Extended-release carbidopa-levodopa capsules: Swallow whole without regard to food; do not chew, divide, or crush. In patients with difficulty swallowing, may open capsules and sprinkle entire contents on a small amount (e.g., 1–2 tablespoons) of applesauce; administer mixture immediately and do not store for later use.

Orally disintegrating carbidopa-levodopa tablets: Just prior to administration, gently remove tablet from the bottle with dry hands. Place tablet on tongue to dissolve (usually within seconds) and swallow with saliva. Administration with water is not necessary.

Fixed-combination carbidopa, levodopa, and entacapone tablets (Stalevo): Do not divide tablets; administer only one tablet per dosing interval.

Oral Inhalation

Administer levodopa powder with a special oral inhalation device (Inbrija inhaler) that delivers powdered drug from capsules. A total of 2 capsules (each containing 42 mg of levodopa) is required for the recommended dose. Do not swallow capsules as the intended effect will not be obtained.

To administer a dose, load first capsule into inhaler. Before inhaling the dose, exhale completely as possible. While keeping inhaler level, place mouthpiece of inhaler between the lips and inhale deeply and slowly through the inhaler; the patient should feel or hear a whirling sound, which is an indication that the inhaler is working. After inhaling contents of capsule, hold breath for 5 seconds before exhaling. Repeat these steps with the second capsule to complete full dose.

Use a new inhaler with each new carton of drug.

Consult manufacturer's prescribing information for additional details.

Enteral Administration

Administer carbidopa-levodopa enteral suspension (Duopa) as a 16-hour continuous infusion through a PEG-J tube using a portable infusion device (i.e., CADD Legacy 1400 pump). PEG-J tube placement and removal should be performed by a gastroenterologist or other experienced healthcare provider. May temporarily administer through an NJ tube (e.g., as a trial to determine whether patient responds to therapy and can manage device) until a permanent PEG-J tube can be established.

Enteral suspension is commercially available in single-use cassettes containing 4.63 mg of carbidopa and 20 mg of levodopa per mL.

Store cassettes in freezer prior to use. (See Storage under Stability.) Prior to administration, remove cassette from refrigerator and allow to reach room temperature for 20 minutes. Failure to administer drug at room temperature may result in a subtherapeutic response. Cassettes are for single-use only; do not use for longer than 16 hours and discard cassette after this time period even if some drug remains.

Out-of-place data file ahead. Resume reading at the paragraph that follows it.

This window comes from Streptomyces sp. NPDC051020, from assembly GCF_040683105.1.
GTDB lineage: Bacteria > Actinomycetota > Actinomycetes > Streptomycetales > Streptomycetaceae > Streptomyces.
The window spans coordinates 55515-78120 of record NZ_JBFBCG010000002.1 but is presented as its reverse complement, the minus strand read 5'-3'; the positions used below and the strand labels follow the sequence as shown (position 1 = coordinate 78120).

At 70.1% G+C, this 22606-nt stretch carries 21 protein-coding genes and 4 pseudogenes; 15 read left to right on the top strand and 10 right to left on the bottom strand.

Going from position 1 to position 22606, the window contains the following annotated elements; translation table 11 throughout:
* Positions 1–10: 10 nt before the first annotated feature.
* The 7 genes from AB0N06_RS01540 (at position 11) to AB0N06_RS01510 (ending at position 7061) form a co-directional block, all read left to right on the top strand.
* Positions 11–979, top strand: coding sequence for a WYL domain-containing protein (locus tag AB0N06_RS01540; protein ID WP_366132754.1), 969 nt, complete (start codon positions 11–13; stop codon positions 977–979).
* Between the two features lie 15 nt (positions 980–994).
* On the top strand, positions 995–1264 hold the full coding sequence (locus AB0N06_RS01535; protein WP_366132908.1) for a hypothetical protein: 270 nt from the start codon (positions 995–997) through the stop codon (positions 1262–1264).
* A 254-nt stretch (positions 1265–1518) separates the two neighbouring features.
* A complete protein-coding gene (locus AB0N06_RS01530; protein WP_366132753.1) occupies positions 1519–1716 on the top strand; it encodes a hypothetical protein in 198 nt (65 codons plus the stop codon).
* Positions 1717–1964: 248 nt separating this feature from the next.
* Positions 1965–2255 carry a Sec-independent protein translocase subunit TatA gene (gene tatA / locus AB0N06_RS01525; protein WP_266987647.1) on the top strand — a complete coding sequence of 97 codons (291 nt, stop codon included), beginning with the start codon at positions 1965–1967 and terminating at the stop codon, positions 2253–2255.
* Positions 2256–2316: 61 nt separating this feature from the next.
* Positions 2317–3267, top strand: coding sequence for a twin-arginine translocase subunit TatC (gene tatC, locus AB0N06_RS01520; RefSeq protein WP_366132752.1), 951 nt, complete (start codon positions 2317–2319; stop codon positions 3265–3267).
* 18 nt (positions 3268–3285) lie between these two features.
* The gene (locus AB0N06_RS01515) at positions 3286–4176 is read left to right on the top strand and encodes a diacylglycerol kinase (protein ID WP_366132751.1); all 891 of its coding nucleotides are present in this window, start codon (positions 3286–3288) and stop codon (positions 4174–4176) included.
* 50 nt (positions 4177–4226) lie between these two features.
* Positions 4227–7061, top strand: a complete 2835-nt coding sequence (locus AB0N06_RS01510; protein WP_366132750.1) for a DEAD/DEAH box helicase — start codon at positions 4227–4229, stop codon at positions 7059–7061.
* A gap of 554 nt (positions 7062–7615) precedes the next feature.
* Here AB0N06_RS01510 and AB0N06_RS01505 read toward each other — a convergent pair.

At end of the daily 16-hour administration period, disconnect PEG-J tube from the pump and flush with room temperature potable water.

Consult manufacturer's prescribing information for additional details.

Dosage

Dosage expressed in terms of levodopa and carbidopa.

Adjust dosage carefully according to individual requirements, response, and tolerance.

Daily dosage of carbidopa should be at least 70–100 mg daily; patients receiving <70–100 mg daily are likely to experience nausea and vomiting.

Observe patient closely if dosage is reduced abruptly or drug is discontinued; risk of precipitating a symptom complex resembling neuroleptic malignant syndrome (NMS). Gradually reduce dosage when treatment is discontinued. (See Hyperpyrexia and Confusion under Cautions.)

Adults

Parkinsonian Syndrome
Carbidopa-Levodopa Conventional Tablets or Orally Disintegrating Tablets
Oral

Initially, carbidopa 25 mg/levodopa 100 mg (as 1 tablet) 3 times daily. May increase dosage by 1 tablet (carbidopa 25 mg/levodopa 100 mg) daily or every other day until a daily dosage of carbidopa 200 mg/levodopa 800 mg is reached.

Alternatively, initiate with carbidopa 10 mg/levodopa 100 mg (as 1 tablet) 3 or 4 times daily; however, this dosage will not provide an adequate dose of carbidopa for most patients. May increase dosage by 1 tablet (carbidopa 10 mg/levodopa 100 mg) daily or every other day until a daily dosage of carbidopa 80 mg/levodopa 800 mg is reached.

Individualize maintenance dosage according to desired therapeutic response. Patients should receive at least 70–100 mg of carbidopa daily during maintenance therapy.

Use of combination preparations containing a 1:10 ratio of carbidopa to levodopa may not provide an adequate amount of carbidopa. If a greater proportion of carbidopa is required, may substitute 1 tablet of carbidopa 25 mg/levodopa 100 mg for 1 tablet of carbidopa 10 mg/levodopa 100 mg. If additional carbidopa is still required, may administer a 25-mg dose of carbidopa (as the single-entity tablet preparation) with each first daily dose of carbidopa-levodopa; may give additional 12.5-mg or 25-mg doses of carbidopa with each subsequent dose of carbidopa-levodopa as needed.